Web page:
Walter De Brouwer, Scanadu co-founder and CEO, explains his company's medical tricorder, which can monitor a person's vital signs just by holding up to their forehead for 10 seconds.» Read More
Many countries finance their Olympic competitors, but not the United States, where athletes fund their own training.
Facebook is selling 180 million shares – the proceeds of which it will keep. Other stockholders will sell 157.4 million shares, and those proceeds will not go to Facebook.
In a report just released SecondMarket reported that it continued to grow its trading volume in the last quarter it had access to Facebook shares.
Tim Ferriss, author and entrepreneur, speaks to "Squawk Box" on his book: "The 4-Hour Workweek."
Classic American comfort food is going high tech at one California restaurant chain. The company is one of many across the country that are betting the same product that has brought big profits for Apple will also boost their bottom lines.
Guest columnist Brian Hamilton says he believes that while there are pieces of the JOBS Act that will encourage public listings, other aspects will reinforce the ability of companies that want to stay private to do so while giving others new options for raising capital outside of public markets.
YouTube is partnering with the US Olympic Committee for a "Team USA" channel sponsored by AT&T.
If you paid more taxes than you feel you should have, maybe you should think about living in a state with a lower tax burden. See which states qualify as American tax havens.
Twitter CEO Dick Costolo took the stage at the Wired 'Disruptive by Design' conference and exclaimed "I appreciate everyone's concern for our business, but it's working phenomenally well."
Andreessen tells me that now he's particularly interested in social commerce, saying he's very excited about Pinterest in particular. That gives a hint at that sharing startup's future business model.
Today Wired is hosting its fourth annual Business Conference in Downtown Manhattan, and I had a chance to catch up with Editor-in-Chief Chris Anderson to talk about how important disruption is to businesses today.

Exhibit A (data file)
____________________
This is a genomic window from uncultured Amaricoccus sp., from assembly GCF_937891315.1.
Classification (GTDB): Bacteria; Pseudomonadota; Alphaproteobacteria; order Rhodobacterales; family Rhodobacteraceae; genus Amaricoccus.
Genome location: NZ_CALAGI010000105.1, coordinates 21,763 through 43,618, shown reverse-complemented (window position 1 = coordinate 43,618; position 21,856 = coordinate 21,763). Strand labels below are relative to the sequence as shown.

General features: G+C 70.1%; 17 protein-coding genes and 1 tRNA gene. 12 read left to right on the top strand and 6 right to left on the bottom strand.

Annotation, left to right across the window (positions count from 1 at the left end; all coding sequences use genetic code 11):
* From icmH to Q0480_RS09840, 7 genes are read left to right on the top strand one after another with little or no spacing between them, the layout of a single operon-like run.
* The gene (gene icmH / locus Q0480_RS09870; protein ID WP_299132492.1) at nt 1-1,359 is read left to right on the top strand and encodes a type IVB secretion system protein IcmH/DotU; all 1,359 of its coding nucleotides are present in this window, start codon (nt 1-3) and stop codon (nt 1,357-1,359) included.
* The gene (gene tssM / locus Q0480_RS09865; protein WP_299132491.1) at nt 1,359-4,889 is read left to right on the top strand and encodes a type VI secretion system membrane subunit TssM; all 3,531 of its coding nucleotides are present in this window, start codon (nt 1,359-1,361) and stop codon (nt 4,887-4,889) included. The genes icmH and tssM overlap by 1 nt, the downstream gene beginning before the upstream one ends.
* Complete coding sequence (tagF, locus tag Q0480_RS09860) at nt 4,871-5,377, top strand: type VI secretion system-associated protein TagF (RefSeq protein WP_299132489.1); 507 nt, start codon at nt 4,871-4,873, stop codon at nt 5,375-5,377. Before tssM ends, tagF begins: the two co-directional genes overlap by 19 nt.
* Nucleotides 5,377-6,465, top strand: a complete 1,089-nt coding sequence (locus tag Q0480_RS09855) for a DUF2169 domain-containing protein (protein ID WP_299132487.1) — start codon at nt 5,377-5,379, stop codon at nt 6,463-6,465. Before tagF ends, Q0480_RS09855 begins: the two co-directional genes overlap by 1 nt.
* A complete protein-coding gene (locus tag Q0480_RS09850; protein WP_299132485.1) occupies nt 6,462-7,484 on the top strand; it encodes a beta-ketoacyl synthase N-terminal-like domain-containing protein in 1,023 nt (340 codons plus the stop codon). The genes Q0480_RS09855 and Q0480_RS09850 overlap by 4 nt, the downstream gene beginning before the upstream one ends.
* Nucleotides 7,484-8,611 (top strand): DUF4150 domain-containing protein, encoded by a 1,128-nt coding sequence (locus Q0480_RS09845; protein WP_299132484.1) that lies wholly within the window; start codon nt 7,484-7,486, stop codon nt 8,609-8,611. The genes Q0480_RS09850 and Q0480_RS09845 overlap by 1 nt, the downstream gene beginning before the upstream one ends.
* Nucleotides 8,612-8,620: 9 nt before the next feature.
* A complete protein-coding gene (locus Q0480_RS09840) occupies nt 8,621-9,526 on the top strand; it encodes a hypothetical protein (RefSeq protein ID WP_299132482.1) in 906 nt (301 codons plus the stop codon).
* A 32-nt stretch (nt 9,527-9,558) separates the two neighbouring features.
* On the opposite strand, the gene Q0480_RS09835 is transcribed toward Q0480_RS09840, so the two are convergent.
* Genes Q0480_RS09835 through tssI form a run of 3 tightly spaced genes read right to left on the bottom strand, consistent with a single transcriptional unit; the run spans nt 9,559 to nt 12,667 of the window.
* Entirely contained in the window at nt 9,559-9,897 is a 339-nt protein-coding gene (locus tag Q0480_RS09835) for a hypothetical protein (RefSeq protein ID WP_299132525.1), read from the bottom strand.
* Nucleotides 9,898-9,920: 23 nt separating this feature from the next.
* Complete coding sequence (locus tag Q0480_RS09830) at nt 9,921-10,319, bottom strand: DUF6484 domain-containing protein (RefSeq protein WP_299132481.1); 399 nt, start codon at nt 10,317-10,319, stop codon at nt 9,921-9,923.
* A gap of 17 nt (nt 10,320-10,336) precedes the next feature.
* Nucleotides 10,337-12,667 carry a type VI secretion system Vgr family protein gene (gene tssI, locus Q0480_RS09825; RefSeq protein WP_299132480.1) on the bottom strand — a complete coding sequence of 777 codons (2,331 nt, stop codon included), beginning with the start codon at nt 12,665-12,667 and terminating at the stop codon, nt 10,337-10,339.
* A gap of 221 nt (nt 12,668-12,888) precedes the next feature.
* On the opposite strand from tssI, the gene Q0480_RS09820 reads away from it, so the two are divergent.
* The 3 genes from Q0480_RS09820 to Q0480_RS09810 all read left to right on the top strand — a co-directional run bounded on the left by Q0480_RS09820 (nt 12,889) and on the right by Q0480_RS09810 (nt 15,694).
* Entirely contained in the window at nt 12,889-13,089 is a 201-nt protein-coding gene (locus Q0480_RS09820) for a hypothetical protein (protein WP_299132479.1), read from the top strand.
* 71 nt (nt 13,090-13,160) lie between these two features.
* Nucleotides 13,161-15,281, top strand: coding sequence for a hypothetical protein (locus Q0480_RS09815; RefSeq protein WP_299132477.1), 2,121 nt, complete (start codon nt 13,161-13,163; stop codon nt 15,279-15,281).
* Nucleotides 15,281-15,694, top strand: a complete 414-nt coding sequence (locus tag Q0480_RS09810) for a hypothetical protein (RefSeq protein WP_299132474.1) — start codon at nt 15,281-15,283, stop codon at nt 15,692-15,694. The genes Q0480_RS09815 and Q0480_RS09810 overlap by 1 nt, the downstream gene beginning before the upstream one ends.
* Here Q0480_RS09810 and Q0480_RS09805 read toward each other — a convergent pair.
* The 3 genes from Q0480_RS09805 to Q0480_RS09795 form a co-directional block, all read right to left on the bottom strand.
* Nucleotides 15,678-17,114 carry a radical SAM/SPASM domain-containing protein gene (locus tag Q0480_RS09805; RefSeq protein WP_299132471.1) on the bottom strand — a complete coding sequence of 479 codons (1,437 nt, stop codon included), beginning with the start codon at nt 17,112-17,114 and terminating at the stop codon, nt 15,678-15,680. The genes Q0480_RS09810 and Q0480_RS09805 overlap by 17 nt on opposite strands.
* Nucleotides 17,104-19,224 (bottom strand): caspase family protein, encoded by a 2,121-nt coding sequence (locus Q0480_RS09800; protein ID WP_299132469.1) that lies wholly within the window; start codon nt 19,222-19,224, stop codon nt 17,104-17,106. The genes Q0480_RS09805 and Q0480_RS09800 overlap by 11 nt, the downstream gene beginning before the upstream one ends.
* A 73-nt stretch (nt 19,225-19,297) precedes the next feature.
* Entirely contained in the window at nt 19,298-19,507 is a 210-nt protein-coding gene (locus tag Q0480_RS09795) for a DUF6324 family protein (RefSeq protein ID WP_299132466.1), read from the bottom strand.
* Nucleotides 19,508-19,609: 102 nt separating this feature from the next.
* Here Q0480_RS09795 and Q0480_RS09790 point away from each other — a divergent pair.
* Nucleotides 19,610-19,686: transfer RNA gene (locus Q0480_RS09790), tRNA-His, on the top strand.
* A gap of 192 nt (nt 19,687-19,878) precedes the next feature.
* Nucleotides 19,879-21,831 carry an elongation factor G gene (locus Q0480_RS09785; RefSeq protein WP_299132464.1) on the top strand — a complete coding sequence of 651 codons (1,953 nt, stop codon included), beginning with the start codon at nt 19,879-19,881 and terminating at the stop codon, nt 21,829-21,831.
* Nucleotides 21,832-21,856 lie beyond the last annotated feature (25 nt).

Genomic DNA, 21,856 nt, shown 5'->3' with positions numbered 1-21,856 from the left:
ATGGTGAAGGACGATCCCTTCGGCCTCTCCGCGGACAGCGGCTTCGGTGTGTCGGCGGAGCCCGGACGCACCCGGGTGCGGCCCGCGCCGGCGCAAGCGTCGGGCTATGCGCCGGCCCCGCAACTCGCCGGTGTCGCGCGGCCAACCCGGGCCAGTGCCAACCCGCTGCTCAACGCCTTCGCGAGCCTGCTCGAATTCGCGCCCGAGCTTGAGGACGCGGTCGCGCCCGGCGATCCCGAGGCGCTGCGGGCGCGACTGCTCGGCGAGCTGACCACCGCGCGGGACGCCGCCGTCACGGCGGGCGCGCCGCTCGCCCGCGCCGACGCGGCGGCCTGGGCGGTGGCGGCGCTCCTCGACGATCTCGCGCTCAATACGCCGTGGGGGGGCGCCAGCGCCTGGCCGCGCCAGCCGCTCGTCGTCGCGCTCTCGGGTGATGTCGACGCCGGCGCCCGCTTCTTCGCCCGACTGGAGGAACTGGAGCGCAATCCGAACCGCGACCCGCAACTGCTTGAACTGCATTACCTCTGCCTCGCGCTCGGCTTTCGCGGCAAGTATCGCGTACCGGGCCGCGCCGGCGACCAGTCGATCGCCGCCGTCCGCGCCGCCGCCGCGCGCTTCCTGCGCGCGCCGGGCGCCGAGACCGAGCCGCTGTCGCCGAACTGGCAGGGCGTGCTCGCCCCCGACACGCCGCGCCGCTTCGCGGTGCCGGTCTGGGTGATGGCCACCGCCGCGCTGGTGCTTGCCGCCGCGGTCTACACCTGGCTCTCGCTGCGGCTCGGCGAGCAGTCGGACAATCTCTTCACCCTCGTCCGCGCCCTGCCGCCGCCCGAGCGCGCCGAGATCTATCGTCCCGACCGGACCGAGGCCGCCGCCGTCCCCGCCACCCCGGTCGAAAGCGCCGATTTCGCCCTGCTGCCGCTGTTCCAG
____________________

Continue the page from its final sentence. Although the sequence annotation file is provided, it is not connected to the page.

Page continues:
Two companies have teamed up to market fingerprint-based drug testing to police, prisons, and, they hope, American companies.
He’s not a household name like Gates, Jobs, or Zuckerberg. His face isn’t known to millions. But during his remarkable 20-year career, no one has done more to change the way we communicate.
We'll find out, through a series of interviews with innovators, where the investment opportunity is now, and what the rapid pace of change means for economic growth.
You get a salary, equity, mentors, and more. An inside look at how a San Francisco 'foundry' plans to build the next killer start-up.
Zynga’s earnings, revenue, and user growth all came in slightly higher than expected.
Providence is in talks to sell its stake for somewhere in the ballpark of $200 million—though my sources tell me it could be lower.
In an effort to crackdown on counterfeiting the department of homeland security has been raiding flea markets and confiscating counterfeit goods.
Holger Luedorf, Foursquare head of business development; David Tisch, TechStars NYC founder; and Aneel Ranadive, Pinchit CEO, discuss the next generation of tech innovators and how they are re-writing the rules and rewiring the way the world receives information.
Trip Adler, Scribd co-founder & CEO and Aaron Levie, Box.com co-founder & CEO, discuss how internet publishing and cloud computing is dramatically changing the way information is exchanged on the internet.